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How to make money on Depop, a clothing resale app popular with Gen-Z

Three of Depop's top sellers explain how they make money from reselling clothes and how you can too.

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Courtesy of: Depop

When you click on 23-year-old Lyuu's Depop shop, you'll see a collection of pink, black, red and white gothic and vintage clothing — from a designer Dior bag that costs nearly two grand to an original Lyuu magenta crop top for under 30 bucks. 

Lyuu first started selling clothing on Depop in 2018 to pay for her college tuition. Her side hustle would evolve into a full-time career during the pandemic. Despite graduating with a degree in cognitive science in 2020, Lyuu now makes her living remaking and reselling vintage designer items from brands like Vivienne Westwood, Jean Paul Gaultier and Christian Dior.

She is now a top seller (a status that indicates your store has hit certain monthly sales targets and has a high average rating) on the social shopping platform Depop where people sell everything from vintage clothing to handmade jewelry.

While Lyuu wasn't comfortable sharing how much money she makes from Depop, she's quick to note that she makes enough money to have paid off two years of college tuition and more than she would have as a an entry-level research assistant. 

Though most Depop sellers aren't top sellers, Lyuu is just one of the more than 30 million users on the platform. Depop exists among a plethora of other resell, e-commerce and shopping platforms such as Etsy and Poshmark. Depop, however, is distinct from other resell platforms because of its popularity among Gen-Zers: 90% of its users are under the age of 26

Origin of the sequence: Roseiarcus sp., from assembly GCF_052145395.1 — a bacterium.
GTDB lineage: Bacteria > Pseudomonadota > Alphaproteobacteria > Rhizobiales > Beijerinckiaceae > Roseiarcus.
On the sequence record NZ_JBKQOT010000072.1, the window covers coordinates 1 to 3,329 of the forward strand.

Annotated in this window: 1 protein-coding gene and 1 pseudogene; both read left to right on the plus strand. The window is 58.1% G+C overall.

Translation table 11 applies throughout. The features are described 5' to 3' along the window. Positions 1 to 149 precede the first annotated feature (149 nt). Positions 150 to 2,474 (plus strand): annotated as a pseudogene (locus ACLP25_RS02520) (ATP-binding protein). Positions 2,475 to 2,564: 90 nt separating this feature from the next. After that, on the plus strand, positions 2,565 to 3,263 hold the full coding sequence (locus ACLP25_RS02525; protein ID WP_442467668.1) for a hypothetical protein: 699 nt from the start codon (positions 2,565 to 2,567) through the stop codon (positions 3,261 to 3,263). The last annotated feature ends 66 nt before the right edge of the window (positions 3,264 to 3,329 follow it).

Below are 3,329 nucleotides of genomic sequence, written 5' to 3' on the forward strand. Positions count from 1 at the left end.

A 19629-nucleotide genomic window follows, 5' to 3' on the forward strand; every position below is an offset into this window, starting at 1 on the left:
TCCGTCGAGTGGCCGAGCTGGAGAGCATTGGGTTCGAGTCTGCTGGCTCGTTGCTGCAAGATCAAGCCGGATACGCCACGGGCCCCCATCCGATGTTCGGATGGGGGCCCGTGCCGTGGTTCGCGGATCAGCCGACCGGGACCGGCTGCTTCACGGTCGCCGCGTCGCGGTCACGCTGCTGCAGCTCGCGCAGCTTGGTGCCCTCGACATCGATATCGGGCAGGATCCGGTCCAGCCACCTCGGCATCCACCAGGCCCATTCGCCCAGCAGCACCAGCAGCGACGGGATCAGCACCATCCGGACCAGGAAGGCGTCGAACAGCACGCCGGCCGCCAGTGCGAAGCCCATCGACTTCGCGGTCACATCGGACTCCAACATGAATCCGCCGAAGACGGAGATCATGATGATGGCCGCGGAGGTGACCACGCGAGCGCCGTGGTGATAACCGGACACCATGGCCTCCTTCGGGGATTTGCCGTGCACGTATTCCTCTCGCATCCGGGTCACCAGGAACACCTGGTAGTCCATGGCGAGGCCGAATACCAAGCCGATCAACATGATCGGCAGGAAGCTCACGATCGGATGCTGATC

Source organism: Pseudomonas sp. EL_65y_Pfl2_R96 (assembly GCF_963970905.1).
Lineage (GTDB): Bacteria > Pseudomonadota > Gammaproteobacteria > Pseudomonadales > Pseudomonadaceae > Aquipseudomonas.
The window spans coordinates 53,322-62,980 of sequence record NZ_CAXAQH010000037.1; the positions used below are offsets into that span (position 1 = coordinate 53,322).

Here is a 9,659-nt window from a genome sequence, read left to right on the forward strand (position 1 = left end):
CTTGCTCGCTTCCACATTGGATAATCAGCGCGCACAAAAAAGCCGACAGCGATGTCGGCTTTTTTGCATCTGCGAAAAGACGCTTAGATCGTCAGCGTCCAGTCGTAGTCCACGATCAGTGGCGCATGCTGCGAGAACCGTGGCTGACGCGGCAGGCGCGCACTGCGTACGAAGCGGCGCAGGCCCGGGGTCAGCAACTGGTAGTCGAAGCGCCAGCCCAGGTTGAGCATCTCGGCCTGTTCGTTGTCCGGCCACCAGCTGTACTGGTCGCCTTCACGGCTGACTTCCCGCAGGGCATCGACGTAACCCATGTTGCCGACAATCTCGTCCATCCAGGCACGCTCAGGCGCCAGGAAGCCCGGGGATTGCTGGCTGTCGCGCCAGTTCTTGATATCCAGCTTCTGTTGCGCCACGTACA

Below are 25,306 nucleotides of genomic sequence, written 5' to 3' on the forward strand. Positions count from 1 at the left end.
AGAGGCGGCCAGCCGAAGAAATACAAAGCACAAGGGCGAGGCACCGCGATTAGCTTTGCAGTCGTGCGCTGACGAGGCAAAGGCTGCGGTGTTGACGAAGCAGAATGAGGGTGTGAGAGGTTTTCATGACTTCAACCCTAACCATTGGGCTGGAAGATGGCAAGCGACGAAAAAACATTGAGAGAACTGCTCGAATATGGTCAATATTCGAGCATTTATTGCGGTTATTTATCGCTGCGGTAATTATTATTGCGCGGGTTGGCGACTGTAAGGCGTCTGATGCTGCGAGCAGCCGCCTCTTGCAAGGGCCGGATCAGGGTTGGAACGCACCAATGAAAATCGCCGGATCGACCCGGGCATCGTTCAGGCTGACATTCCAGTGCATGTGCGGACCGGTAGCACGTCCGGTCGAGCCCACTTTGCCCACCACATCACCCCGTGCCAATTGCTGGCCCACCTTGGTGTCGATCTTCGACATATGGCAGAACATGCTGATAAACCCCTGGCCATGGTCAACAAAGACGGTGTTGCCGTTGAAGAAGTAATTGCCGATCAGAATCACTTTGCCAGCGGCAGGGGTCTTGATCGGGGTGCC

It's obvious why Depop is popular among young people. It doubles as a resale and social media platform where sellers and buyers can DM one another, like items and follow one another. In June 2021, Etsy saw potential in the burgeoning platform and purchased it for more than $1.6 billion.

Allison Yeo, a 22-year-old in Sacramento and another top seller, uses Depop to supplement the income they make as an engineer, selling mostly cotton, silk and linen blouses and sweaters they find at local thrift stores. From Yeo's Depop shop, which they describe as having a cottagecore (think florals, flowy silhouettes and greenery) and light and dark academia (think tweed pants, plaid and blazers) aesthetic, they make between $1,500 and $2,500 a month.

While becoming a top seller on Depop like Lyuu and Yeo, is difficult, it's easy for anyone to post a listing of their unworn denim jacket or thrifted floral Hawaiian shirt on the platform. 

How to get started selling on Depop

Selling on Depop is simple: all you'll need is a phone and a Paypal account. The app is available in the Apple Store and the Google Play Store and you can open an account for free (there is a web version of Depop but the app has more functionality). You'll also need to create Paypal account in order to receive payments for the items you sell.

While Depop doesn't charge you for having account, they do take a cut out of each transaction. Depop collects a 10% fee for each item sold on the platform. On top of that, payments processor Paypal takes an additional 2.9% and $0.20 per transaction.